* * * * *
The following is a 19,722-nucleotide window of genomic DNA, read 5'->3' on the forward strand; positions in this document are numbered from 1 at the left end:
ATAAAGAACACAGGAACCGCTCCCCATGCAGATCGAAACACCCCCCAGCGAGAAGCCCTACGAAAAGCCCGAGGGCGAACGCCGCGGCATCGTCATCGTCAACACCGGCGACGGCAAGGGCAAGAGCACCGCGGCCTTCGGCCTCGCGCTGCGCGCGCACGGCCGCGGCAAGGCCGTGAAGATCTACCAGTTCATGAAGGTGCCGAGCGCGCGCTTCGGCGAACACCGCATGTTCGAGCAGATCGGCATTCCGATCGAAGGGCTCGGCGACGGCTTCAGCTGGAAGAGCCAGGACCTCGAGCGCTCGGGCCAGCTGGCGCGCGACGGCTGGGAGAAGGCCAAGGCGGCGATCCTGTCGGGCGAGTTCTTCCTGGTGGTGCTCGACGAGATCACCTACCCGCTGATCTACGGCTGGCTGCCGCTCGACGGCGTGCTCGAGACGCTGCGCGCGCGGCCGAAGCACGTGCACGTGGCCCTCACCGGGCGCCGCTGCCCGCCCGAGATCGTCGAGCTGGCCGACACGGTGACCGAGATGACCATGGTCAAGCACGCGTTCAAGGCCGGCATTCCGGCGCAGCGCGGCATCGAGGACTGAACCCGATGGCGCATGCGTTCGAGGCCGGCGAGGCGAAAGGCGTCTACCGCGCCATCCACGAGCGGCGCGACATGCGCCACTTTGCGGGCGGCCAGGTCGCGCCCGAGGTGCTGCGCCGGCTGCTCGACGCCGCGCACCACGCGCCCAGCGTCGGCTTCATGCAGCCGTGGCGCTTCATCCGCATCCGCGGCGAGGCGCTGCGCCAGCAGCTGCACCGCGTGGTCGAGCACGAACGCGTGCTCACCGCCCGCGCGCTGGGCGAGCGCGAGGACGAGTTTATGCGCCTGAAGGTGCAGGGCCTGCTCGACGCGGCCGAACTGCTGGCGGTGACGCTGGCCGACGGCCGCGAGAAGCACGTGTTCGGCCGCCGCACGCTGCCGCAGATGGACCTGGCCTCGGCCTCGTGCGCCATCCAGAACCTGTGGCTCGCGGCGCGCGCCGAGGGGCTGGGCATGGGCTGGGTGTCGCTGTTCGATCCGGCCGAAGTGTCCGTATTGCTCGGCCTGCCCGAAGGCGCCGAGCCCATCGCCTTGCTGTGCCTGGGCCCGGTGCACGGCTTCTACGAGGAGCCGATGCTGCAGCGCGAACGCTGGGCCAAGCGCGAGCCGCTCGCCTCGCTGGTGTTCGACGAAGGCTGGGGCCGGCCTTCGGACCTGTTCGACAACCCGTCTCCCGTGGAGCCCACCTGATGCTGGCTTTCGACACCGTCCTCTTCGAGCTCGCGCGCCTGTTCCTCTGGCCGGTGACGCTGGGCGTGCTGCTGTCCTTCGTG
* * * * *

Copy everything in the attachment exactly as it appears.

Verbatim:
The following is a 19,722-nucleotide window of genomic DNA, read 5'->3' on the forward strand; positions in this document are numbered from 1 at the left end:
ATAAAGAACACAGGAACCGCTCCCCATGCAGATCGAAACACCCCCCAGCGAGAAGCCCTACGAAAAGCCCGAGGGCGAACGCCGCGGCATCGTCATCGTCAACACCGGCGACGGCAAGGGCAAGAGCACCGCGGCCTTCGGCCTCGCGCTGCGCGCGCACGGCCGCGGCAAGGCCGTGAAGATCTACCAGTTCATGAAGGTGCCGAGCGCGCGCTTCGGCGAACACCGCATGTTCGAGCAGATCGGCATTCCGATCGAAGGGCTCGGCGACGGCTTCAGCTGGAAGAGCCAGGACCTCGAGCGCTCGGGCCAGCTGGCGCGCGACGGCTGGGAGAAGGCCAAGGCGGCGATCCTGTCGGGCGAGTTCTTCCTGGTGGTGCTCGACGAGATCACCTACCCGCTGATCTACGGCTGGCTGCCGCTCGACGGCGTGCTCGAGACGCTGCGCGCGCGGCCGAAGCACGTGCACGTGGCCCTCACCGGGCGCCGCTGCCCGCCCGAGATCGTCGAGCTGGCCGACACGGTGACCGAGATGACCATGGTCAAGCACGCGTTCAAGGCCGGCATTCCGGCGCAGCGCGGCATCGAGGACTGAACCCGATGGCGCATGCGTTCGAGGCCGGCGAGGCGAAAGGCGTCTACCGCGCCATCCACGAGCGGCGCGACATGCGCCACTTTGCGGGCGGCCAGGTCGCGCCCGAGGTGCTGCGCCGGCTGCTCGACGCCGCGCACCACGCGCCCAGCGTCGGCTTCATGCAGCCGTGGCGCTTCATCCGCATCCGCGGCGAGGCGCTGCGCCAGCAGCTGCACCGCGTGGTCGAGCACGAACGCGTGCTCACCGCCCGCGCGCTGGGCGAGCGCGAGGACGAGTTTATGCGCCTGAAGGTGCAGGGCCTGCTCGACGCGGCCGAACTGCTGGCGGTGACGCTGGCCGACGGCCGCGAGAAGCACGTGTTCGGCCGCCGCACGCTGCCGCAGATGGACCTGGCCTCGGCCTCGTGCGCCATCCAGAACCTGTGGCTCGCGGCGCGCGCCGAGGGGCTGGGCATGGGCTGGGTGTCGCTGTTCGATCCGGCCGAAGTGTCCGTATTGCTCGGCCTGCCCGAAGGCGCCGAGCCCATCGCCTTGCTGTGCCTGGGCCCGGTGCACGGCTTCTACGAGGAGCCGATGCTGCAGCGCGAACGCTGGGCCAAGCGCGAGCCGCTCGCCTCGCTGGTGTTCGACGAAGGCTGGGGCCGGCCTTCGGACCTGTTCGACAACCCGTCTCCCGTGGAGCCCACCTGATGCTGGCTTTCGACACCGTCCTCTTCGAGCTCGCGCGCCTGTTCCTCTGGCCGGTGACGCTGGGCGTGCTGCTGTCCTTCGTG